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All at Sea – Maritime Folklore


The Marco Polo

The Marco Polo was 185-feet from stem-to-stern and weighed in at 1625-tons and was revolutionary in her glamour and size. It was advertised as ‘Home at Sea’ and featured a ‘ladies cabin’ and was ornately decorated including plush velvet, stained glass panels and fine dining rooms. She also had a hospital, including two doctors, and was ventilated. There were even large lead-lined tubs on deck for clothes washing!

The Marco Polo set out to Australia on the 4th July 1852.

One of the superstitions of the sea is that every man had a ‘lucky day’ and Captain ‘Bully’ Forbes, the master of the Marco Polo, believed his to be Sunday. In a previous voyage he had left Liverpool on a Sunday, sighted the Cape on a Sunday, crossed the equatorial line on a Sunday, recrossed the line on a Sunday and arrived back in Liverpool on a Sunday – so it was only natural that on the Marco Polo’s maiden voyage to Australia he should delay the start date from the Thursday 21st until Sunday 4th July.

‘Bully’ Forbes was notorious – and is said to have drawn his pistols on his crew in severe weather so they would not abandon their royal halliards post.

The Dead Horse Ceremony

One of the ceremonies on the Marco Polo was the Flogging of the Dead Horse. This was a tradition common to most ships and was accompanied by a designated song and ritual. It included a short haul shanty devised entirely for the ceremony and sometimes called ‘The Dead Horse’ or ‘Poor Old Man’.

Here’s what Clive Carey had to say:

‘Merchant seamen were given an ‘advance note’ (usually one month sometimes up to three months) – to enable them to purchase sea boots, oilskins and other sailing necessities. Often these ‘notes’ were given to boarding-house masters and squandered on prostitutes and alcohol – so, back on board, the sailor often referred to his first month as ‘working for a dead horse’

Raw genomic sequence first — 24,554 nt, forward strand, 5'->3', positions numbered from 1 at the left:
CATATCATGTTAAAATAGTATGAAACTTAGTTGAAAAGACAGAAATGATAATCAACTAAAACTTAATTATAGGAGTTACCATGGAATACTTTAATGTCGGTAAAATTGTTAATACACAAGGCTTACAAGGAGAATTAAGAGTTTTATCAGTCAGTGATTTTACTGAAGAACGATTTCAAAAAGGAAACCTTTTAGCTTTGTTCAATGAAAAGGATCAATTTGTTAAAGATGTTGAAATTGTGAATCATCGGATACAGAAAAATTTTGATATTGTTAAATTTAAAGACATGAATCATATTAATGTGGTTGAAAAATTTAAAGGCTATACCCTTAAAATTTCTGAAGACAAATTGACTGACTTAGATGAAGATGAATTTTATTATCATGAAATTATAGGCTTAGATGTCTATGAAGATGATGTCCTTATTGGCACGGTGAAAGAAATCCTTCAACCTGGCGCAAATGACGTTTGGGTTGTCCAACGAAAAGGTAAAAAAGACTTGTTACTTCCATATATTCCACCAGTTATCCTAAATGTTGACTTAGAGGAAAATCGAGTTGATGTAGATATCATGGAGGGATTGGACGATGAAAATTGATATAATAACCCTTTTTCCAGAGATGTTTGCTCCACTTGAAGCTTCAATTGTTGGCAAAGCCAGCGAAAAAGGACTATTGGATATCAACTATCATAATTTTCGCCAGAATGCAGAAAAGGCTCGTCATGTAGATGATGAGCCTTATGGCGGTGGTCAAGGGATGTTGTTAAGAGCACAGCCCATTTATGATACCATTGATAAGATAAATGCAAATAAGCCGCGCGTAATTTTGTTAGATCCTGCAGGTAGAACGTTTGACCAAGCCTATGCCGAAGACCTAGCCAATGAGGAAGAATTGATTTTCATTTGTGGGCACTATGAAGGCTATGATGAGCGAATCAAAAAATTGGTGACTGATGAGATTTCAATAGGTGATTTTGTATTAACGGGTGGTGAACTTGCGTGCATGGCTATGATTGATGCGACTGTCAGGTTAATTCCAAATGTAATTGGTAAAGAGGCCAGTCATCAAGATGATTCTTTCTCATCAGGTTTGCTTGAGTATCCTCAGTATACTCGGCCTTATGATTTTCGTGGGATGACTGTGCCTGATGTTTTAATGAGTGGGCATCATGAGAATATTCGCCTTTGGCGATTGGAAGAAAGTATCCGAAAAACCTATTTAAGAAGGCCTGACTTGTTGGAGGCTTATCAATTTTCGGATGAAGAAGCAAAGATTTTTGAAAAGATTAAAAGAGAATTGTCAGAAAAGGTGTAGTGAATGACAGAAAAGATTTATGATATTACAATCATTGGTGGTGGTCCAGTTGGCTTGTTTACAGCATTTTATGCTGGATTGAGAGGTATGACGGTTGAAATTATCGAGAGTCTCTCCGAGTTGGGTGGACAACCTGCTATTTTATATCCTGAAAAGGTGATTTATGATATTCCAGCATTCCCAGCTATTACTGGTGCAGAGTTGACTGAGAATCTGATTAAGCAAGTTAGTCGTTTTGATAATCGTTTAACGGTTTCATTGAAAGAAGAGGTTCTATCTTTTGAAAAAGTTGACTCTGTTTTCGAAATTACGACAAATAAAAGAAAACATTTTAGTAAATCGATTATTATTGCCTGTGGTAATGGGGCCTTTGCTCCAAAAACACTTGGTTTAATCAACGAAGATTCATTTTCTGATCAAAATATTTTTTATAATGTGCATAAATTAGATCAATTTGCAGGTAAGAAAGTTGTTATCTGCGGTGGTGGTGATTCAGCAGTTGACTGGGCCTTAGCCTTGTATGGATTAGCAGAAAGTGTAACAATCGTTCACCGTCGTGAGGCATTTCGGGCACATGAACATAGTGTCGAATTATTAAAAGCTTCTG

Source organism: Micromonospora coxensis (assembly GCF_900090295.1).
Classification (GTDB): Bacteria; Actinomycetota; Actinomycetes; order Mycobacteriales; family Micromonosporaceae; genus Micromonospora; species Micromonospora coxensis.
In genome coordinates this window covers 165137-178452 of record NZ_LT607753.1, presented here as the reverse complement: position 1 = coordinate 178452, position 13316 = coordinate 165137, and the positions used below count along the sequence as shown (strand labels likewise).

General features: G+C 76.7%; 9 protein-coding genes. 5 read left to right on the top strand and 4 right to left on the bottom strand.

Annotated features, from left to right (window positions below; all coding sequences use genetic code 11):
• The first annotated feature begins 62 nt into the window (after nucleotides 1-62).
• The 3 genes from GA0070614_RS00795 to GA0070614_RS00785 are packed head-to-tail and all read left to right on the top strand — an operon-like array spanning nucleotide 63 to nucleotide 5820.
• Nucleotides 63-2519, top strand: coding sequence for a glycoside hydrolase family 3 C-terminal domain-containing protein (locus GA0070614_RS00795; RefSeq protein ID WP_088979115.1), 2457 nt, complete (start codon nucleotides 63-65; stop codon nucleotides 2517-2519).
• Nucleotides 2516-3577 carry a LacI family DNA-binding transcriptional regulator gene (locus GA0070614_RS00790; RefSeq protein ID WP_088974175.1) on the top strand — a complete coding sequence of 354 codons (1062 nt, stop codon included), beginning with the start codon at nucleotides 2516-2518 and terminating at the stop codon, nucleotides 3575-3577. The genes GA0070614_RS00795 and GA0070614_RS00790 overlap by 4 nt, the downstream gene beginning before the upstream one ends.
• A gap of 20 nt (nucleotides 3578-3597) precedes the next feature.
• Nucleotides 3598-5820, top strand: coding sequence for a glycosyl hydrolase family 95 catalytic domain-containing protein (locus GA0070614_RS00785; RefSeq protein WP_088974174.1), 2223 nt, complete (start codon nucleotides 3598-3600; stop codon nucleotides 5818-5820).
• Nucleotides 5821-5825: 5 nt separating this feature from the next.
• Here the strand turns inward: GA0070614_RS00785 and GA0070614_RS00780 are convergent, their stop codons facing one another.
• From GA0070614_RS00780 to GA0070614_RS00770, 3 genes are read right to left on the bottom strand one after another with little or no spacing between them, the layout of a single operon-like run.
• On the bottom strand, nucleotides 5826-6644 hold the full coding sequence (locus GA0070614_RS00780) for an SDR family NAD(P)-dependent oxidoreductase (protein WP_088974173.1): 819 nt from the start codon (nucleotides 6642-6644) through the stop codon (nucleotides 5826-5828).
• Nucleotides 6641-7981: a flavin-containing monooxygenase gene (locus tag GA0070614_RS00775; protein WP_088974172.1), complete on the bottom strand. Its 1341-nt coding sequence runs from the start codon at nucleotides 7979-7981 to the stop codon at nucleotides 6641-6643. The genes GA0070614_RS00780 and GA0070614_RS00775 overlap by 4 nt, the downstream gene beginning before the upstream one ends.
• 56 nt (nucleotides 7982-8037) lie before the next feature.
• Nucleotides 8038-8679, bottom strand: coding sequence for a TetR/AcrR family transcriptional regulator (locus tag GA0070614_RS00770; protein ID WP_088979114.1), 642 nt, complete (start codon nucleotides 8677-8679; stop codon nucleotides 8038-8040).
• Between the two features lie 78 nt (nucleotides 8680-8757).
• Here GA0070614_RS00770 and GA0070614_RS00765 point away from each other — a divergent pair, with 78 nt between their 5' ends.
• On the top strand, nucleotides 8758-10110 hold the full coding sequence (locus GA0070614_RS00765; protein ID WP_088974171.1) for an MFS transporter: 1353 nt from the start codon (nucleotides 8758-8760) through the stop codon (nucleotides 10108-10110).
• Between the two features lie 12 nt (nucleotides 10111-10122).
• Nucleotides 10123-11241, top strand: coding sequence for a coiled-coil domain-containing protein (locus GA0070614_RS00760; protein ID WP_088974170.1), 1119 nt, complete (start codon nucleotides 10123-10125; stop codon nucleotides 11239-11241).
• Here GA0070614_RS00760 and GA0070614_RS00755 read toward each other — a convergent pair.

This is probably where the Australian expression flogging a dead horse originated.

The Dead Horse Ceremony was performed at eight bells, in the second dogwatch, on the last day of the first month at sea, when the hands would muster on deck to enact the Paying-off of the Dead Horse.

Earlier the sail-maker would have fashioned a crude effigy of a horse (probably stuffed with old rope and some holystones (the soft sandstone used for scrubbing the decks) and this ‘horse’ would be dragged across the deck where the ‘Old Man’ (Captain) would traditionally give each man a tot of rum. Then the ‘horse’ would be attached to a gantline (being a rove through a block on the main yardarm), up aloft, the youngest member of the crew would be sitting athwart the yard with a knife in his hand. On the word of command, the men would grab the gantline, running through a dead-block on the deck, and the shanty man would commence:

Oh, I say ol’ man yer horse is dead

And the sailors would respond with
An’ we say so, and we hope so!

Pulling aloft the ‘horse’ on the words ‘say’ and ‘hope’

When the ‘horse’ reached the yardarm the rope was cut and the ‘horse’ would drop to Davey Jones.

Marco Polo

The Marco Polo’s voyage to Australia was celebrated by a new tradition (which had been started in 1850) of a banquet and ball on the poop deck, under a canvas awning. Jon the first voyage James Baines gave an encouraging speech, as did the head of Cunard Line, Mr. Munn, and then Captain ‘Bully’ Forbes spoke.

This was the largest ship ever to sail to Australia and carried 930 emigrants, nearly all young and active ‘Britishers’ (not surprisingly the voyage was chartered by the Government Emigration Commission).

Married couples were berthed midship, single women aft, and single men forward. There were 80 officers and 80 seamen.

It should be noted that there were only two adult deaths (from natural causes) and only a few children (from measles). Ships of the time, often half the size of the Marco Polo, regularly saw between 50 – 100 deaths.

The Marco Polo arrived in Port Phillip Heads on the 18th September 1852 – a record of 68 days – having beaten the new steamer Australia – by a week!

On arrival Captain ‘Bully’ Forbes found forty to fifty ships laying idle in Port Phillip Harbour – all waiting desperately for crew. Forbes immediately clapped all his crew into prison for ‘insubordination’ (and thus avoiding any of them skipping off to the goldfields) and sailed off on 11th Oct 1852 for Liverpool.

The Marco Polo had three runs at the rounding of the precarious Cape Horn and finally arrived in Liverpool on the 26th December 1852 – 76 days out of Melbourne. The entire round journey had taken 5 months and 21 days – a world record. A huge crowd and a massive cloth banner proclaiming Marco Polo as ‘The Fastest Ship in the World’ met the ship. She carried some 100,000-pounds in gold dust and an 840-ounce nugget from the Victorian Colonial Government, a present for the Queen. Passengers, caught up in the excitement, threw small nuggets into the frenzied crowds.